Nowhere in the United States can someone pay for groceries with an iris scan (though the Department of Homeland Security is considering collecting iris scans from U.S. immigrants, and Clear uses iris scans to verify identities for paying customers at airports) — but in the Jordanian refugee camps, biometric scanners are an everyday sight at grocery stores and ATMs. More than 80% of the 33,000-plus refugees who receive cash assistance and (most of them Syrian) and live in these camps use the United Nations' Refugee Agency iris-scanning system, which verifies identity through eye scans in order to distribute cash and food refugee assistance. Refugees can opt out of the program, but verifying identity without it is so complex that most do not.

Keep Reading Show less
Anna Kramer

Anna Kramer is a reporter at Protocol (Twitter: @ anna_c_kramer, email:, where she writes about labor and workplace issues. Prior to joining the team, she covered tech and small business for the San Francisco Chronicle and privacy for Bloomberg Law. She is a recent graduate of Brown University, where she studied International Relations and Arabic and wrote her senior thesis about surveillance tools and technological development in the Middle East.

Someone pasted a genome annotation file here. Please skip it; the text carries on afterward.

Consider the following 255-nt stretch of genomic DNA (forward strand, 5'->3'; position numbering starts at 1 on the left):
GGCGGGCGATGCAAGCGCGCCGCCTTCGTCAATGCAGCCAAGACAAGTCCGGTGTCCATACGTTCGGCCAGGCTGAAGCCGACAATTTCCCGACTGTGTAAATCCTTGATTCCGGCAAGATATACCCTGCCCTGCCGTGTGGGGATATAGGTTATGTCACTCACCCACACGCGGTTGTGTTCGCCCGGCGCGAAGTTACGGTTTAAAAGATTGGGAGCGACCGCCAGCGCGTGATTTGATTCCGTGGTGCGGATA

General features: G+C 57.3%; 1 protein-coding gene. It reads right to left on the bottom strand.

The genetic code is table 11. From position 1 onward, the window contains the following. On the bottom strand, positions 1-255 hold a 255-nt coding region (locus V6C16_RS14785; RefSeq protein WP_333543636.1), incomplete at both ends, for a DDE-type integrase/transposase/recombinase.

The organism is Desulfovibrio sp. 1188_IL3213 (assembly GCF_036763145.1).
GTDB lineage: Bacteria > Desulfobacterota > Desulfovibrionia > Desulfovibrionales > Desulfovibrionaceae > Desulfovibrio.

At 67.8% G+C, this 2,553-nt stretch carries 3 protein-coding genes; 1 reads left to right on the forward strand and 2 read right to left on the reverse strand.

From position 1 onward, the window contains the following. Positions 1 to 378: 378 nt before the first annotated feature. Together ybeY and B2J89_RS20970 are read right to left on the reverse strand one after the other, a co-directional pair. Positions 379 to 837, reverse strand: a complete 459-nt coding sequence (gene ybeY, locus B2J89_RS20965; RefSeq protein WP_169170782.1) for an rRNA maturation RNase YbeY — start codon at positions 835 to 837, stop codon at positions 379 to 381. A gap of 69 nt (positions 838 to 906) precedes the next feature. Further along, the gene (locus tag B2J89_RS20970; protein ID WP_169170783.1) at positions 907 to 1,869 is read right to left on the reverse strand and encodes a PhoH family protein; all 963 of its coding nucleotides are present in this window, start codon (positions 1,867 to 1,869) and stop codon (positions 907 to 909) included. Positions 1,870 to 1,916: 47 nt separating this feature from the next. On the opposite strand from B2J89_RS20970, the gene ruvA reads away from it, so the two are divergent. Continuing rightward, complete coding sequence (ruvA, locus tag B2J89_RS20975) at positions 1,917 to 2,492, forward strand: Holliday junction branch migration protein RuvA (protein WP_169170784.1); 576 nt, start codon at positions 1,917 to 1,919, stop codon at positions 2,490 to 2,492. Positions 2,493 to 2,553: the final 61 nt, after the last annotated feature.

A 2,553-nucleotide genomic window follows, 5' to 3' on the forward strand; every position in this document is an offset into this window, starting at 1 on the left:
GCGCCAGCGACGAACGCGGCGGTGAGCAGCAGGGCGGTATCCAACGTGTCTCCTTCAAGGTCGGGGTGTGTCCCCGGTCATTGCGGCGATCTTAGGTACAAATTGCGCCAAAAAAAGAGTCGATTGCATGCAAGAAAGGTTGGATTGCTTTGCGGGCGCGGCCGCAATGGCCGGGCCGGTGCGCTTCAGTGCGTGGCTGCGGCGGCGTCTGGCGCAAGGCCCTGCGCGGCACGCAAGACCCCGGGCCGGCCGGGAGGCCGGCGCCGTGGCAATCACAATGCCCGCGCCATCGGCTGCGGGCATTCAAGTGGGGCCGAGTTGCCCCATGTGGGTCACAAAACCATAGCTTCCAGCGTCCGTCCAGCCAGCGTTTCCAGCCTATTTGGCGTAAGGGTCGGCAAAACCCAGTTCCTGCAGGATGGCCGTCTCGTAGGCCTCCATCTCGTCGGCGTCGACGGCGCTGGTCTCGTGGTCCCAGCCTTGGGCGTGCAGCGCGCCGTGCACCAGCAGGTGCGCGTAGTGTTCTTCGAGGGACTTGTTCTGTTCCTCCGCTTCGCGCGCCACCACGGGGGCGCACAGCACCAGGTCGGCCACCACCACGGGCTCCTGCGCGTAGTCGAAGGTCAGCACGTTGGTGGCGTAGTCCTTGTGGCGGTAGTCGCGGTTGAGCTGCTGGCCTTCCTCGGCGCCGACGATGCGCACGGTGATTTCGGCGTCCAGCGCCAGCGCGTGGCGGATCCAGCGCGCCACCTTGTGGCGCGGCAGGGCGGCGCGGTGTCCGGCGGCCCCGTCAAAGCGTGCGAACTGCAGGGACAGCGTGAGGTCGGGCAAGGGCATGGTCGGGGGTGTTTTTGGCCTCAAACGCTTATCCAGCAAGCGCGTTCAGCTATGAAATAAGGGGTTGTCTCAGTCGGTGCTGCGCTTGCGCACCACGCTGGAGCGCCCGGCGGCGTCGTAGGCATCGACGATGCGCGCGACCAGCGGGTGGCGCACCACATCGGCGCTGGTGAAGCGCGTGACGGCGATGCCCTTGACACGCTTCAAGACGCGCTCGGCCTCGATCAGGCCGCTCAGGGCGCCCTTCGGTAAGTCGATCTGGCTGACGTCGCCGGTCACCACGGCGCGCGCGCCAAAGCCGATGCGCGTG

Protocol | China

Weibo is muzzling users for discussing a landmark #metoo case

A number of accounts have been suspended, even deleted, after voicing support for the plaintiff.

Photo: Photo by Kevin Frayer/Getty Images